Item No. 41: To legislate relative to construction of wireless internet networks for the establishment of basic and reliable communications among state and local law enforcement and emergency agencies.That sounds sensible enough, especially in light of the fact that post-mortems on both the 9-11 and Katrina/Rita disasters have listed communications failures as the top problem encountered in reacting to the events.
The trouble with that sensible, comfortable explanation is that there is no immediately visible reason to legislate "relative to" construction of "basic and reliable communications among state and local law enforcement and emergency agencies" since there is no legal impediment to doing so right now and it is impossible to imagine that the state intends to open up new funding resources at the state level to help localities build such considering the current state of the budget.
As always, state politics are murky, but the most likely explanation is the New Orleans proposal Mike wrote about a little earlier. The impetus behind that suggestion was not to "construct" a wireless network for public safety use -- that was already in place and they were free to add as much more as they could afford for that purpose. Since New Orleans wireless net was easy to repair and get running after the storm it's sensible to think that New Orleans would want to upgrade it and extend it for public safety reasons alone. The wireless network only became controversial when the city allowed its citizens to use it for as long as the emergency lasted. Both Cox and BellSouth disliked the idea; BellSouth did so publicly, loudly, and with a threat to take back the "gift" of a building to the New Orleans Police department. The firestorm of national criticism that ensued resulted in some subsequent mealy-mouthed statements from BellSouth's Louisiana President Bill Oliver but as far as I know that building still hangs in the balance.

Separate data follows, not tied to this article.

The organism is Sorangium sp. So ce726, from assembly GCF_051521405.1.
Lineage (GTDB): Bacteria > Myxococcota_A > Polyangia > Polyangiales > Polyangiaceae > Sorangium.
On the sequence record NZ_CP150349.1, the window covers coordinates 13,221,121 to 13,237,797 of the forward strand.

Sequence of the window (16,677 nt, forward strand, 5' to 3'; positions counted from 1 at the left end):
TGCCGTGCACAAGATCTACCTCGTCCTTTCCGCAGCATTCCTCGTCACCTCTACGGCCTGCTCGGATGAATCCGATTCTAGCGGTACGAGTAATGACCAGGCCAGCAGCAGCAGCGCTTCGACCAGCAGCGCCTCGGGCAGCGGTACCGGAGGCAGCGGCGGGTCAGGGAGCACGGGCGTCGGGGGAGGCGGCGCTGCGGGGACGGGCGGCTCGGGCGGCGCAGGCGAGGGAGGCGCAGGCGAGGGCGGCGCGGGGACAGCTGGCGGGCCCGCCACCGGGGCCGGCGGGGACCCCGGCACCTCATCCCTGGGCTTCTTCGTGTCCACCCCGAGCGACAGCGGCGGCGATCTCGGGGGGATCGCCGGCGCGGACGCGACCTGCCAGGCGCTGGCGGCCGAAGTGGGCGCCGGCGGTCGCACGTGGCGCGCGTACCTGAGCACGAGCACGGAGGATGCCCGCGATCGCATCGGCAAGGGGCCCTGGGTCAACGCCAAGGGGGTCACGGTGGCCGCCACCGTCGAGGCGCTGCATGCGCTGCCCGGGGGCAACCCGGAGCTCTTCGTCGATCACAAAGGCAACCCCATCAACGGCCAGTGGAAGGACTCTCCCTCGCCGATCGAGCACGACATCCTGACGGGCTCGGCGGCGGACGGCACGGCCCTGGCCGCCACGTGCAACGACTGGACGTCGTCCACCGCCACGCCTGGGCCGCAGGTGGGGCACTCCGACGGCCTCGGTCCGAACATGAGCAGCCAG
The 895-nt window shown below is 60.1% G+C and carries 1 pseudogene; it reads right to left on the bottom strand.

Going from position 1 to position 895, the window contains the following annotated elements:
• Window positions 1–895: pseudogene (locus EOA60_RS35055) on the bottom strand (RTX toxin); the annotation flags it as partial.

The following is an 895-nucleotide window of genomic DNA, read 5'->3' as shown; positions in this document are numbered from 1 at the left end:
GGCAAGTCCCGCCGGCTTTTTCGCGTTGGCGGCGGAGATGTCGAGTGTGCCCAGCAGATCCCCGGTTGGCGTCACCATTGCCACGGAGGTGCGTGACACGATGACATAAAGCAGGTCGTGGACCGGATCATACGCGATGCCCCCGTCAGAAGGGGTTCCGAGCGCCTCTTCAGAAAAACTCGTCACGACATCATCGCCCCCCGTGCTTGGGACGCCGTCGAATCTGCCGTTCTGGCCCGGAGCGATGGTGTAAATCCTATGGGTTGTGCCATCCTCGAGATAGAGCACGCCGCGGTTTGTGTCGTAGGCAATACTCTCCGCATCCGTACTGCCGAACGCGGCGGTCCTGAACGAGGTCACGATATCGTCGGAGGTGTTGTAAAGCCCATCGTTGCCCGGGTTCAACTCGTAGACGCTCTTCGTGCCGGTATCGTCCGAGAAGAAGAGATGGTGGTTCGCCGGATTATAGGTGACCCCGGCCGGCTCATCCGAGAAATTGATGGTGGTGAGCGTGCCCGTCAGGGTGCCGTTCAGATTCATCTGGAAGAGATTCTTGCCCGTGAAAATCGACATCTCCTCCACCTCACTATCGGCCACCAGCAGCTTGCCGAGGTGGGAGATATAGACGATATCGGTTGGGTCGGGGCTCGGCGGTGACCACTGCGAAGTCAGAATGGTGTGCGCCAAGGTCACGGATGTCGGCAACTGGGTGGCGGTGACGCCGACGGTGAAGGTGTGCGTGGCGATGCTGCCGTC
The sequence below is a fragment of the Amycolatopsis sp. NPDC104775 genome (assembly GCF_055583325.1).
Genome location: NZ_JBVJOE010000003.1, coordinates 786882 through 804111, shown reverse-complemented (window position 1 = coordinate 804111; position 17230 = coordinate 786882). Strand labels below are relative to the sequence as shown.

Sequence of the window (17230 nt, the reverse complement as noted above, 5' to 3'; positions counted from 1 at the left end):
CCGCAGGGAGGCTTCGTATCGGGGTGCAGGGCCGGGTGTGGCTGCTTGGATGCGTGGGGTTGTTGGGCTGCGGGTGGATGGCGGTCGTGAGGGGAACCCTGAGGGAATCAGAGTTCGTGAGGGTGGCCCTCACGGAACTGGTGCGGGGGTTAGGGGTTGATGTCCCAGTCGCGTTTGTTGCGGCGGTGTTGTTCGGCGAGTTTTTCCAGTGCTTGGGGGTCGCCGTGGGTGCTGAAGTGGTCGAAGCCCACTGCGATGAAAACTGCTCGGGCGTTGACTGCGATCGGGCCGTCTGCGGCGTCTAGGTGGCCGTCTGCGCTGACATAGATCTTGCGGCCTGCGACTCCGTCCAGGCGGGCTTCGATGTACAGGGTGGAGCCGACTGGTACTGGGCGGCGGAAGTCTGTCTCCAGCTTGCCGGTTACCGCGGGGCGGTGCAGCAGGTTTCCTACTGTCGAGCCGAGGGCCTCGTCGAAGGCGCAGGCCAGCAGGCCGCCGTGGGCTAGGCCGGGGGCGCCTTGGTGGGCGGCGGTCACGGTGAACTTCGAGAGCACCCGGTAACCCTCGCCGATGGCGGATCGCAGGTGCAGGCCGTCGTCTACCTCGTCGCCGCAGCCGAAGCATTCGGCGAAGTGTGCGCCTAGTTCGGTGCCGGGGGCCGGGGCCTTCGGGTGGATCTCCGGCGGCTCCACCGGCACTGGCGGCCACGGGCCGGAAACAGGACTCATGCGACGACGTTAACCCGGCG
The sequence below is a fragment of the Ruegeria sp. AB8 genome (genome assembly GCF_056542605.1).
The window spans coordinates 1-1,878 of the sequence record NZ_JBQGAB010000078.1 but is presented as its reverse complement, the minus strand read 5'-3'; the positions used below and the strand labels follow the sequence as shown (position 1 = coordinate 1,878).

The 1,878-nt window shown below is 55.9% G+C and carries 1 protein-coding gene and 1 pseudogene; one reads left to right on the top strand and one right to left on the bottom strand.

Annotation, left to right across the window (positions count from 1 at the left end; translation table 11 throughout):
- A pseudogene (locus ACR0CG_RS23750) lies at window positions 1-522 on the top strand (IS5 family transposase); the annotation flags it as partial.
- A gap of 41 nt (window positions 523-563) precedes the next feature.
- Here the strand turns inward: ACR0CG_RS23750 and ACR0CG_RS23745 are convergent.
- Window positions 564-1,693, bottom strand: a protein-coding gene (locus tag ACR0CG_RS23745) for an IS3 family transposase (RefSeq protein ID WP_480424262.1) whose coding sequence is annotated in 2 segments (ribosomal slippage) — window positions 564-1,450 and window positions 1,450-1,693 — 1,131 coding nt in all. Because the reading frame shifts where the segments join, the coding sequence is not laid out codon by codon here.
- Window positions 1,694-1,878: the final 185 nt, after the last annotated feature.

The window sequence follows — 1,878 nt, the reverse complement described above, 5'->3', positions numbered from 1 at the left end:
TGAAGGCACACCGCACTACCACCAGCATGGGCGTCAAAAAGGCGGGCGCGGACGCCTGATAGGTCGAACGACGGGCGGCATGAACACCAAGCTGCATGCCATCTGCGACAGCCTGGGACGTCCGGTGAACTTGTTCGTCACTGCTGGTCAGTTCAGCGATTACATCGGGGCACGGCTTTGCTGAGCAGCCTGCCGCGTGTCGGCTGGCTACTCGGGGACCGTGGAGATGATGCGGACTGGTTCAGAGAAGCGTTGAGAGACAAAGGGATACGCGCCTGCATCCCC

What New Orleans really wants is to be allowed to let its citizens use the wireless network even after the emergency period ends. Prior to the 2004 "Local Government (un)Fair Competition Act" the city would have been free to use its resources to serve its citizens in any way that they wanted to be served. That act is all that stands in the way. So what New Orleans seeks is an exception from the act for its wireless system--and, in all fairness, to allow other communities to do the same.
It's a whacky half-measure of the sort for which Louisiana has become famous. In what other state are chickens not animals for the purposes of the animal welfare laws but are animals for the purposes of butchering them for sale? We'd add to that inglorious list of nonsense that wireless is not broadband when deployed by the government but is for all other purposes. What should be sought, instead, is the repeal of an unwise law that has not only served to frustrate the will of the people of Lafayette but also to endanger all the people of South Louisiana. It has been more than amply demonstrated that Louisiana's local governments cannot count on the Feds and state will be dicey for decades to come. The state legislature needs to stand aside, quit favoring Atlanta-based corporations in telecomm issues and allow our people to take care of themselves at the local level. The only viable message to the state now is: Get Out Of Our Way. Let us take care of our own.
All of South Louisiana should join together for repeal of BellSouth's law.